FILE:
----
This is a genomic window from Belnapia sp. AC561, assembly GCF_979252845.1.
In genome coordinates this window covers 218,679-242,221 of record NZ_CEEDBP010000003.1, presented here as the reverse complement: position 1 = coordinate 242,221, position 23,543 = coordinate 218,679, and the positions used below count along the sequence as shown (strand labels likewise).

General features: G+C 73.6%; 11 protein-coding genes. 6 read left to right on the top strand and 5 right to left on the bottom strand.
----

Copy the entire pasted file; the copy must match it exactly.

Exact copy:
This is a genomic window from Belnapia sp. AC561, assembly GCF_979252845.1.
In genome coordinates this window covers 218,679-242,221 of record NZ_CEEDBP010000003.1, presented here as the reverse complement: position 1 = coordinate 242,221, position 23,543 = coordinate 218,679, and the positions used below count along the sequence as shown (strand labels likewise).

General features: G+C 73.6%; 11 protein-coding genes. 6 read left to right on the top strand and 5 right to left on the bottom strand.